The Army-owned housing development at Orion Park sits atop a contaminated plume of ground water for which no one wants to take responsibility. Army officials have been discussing plans to privatize the homes, which lie outside of Moffett's fence, but say that any potential changes will have to take the pollution issues into account.
Nearly 250 military and civilian families live in the development, but about 200 other units remain empty. Complaints from residents about health problems led to testing in the vacant homes, which found the air in several of them to be contaminated with trichloroethene (TCE), a cancer-causing solvent.
Meanwhile, hints of a new round of military-base closures have the Mountain View City Council worried about the departure of the Air National Guard, a move that would mark the end of seven decades of Moffett's use as an airfield.
Others see it as an opportunity. Siegel's Alliance for a New Moffett Field has pushed for building more homes at Moffett. But tearing up the runways, as Siegel's group has proposed, could lead to the discovery of more toxic problems, and a whole new round of clean-up battles.
The Navy's duties
The Navy has clashed with the public over the clean-up process since it left Moffett as the military was closing down hundreds of bases throughout the country at the end of the Cold War.
A Department of Defense manual published in 1995 listed the main goal of the process: "Close bases quickly, but in a manner that will preserve valuable assets to support rapid reuse and development."
The manual also listed several keys to successful disposal of military installations. Among them were working cooperatively, considering community needs, and reaching agreements early in the process.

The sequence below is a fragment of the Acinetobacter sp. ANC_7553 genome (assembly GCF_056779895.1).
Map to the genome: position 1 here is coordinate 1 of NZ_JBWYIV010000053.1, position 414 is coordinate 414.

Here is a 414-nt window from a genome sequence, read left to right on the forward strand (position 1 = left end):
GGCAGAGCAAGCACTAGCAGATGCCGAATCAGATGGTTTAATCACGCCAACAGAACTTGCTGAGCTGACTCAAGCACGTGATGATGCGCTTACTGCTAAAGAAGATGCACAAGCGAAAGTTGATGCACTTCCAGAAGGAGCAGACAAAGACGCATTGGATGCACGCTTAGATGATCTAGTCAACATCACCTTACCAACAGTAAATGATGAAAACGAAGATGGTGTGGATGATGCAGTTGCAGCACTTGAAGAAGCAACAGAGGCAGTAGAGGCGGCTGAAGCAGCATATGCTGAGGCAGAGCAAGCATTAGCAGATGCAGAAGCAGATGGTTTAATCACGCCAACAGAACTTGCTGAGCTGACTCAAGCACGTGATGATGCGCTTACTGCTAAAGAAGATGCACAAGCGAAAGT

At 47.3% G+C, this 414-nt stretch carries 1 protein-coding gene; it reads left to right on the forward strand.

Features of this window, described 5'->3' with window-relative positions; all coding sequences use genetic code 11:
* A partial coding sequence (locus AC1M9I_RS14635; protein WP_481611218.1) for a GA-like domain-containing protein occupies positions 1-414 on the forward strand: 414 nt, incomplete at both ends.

A decade later, the Navy's critics believe the service is under pressure from the federal government to limit its costs. Combined with what many see as the declining influence of the U.S. Environmental Protection Agency under the Bush administration, those pushing for a more extensive cleanup appear to be facing an uphill battle.
City council member Greg Perry represents the city on both the Restoration Advisory Board, which meets monthly to discuss the Navy's efforts, and the Northeast Mountain View Advisory Council, a citizens group that deals with Superfund issues at former industrial sites near residential areas. He said that silicon chip manufacturers and other private companies responsible for the pollution there have a better track record than the Navy of responding to community comment.
Perry cited the companies' replacement of devices known as air strippers after an outcry from residents that the giant vents were sucking TCE out of the ground only to spew it into the air.
"I can think of nothing similar the Navy's done," he said. He added that because the Navy is a federal agency, the city is less capable of holding it accountable to the community.
Spokesperson Lee Saunders said the Navy has dual responsibilities, acting as "stewards" of taxpayer funds but also as caretaker of federal government property. The emphasis, he said, is "providing the maximum value for each dollar spent."
Navy officials and some members of the restoration board say the Navy deserves some credit for what it has done to date. The Navy's actions include the removal of underground storage tanks that were leaking fuel, asbestos removal, painting over the toxic exterior of Hangar One and installation of two "pump-and-treat" systems to clean contaminated ground water.
Don Chuck, a former Navy cleanup manager at Moffett who now works for NASA, thinks the Navy's motives aren't as genuine.
"They want to get out of the bases, that's their main goal," he said. "If they can find a quicker way to get out of their liability, they'll look for it."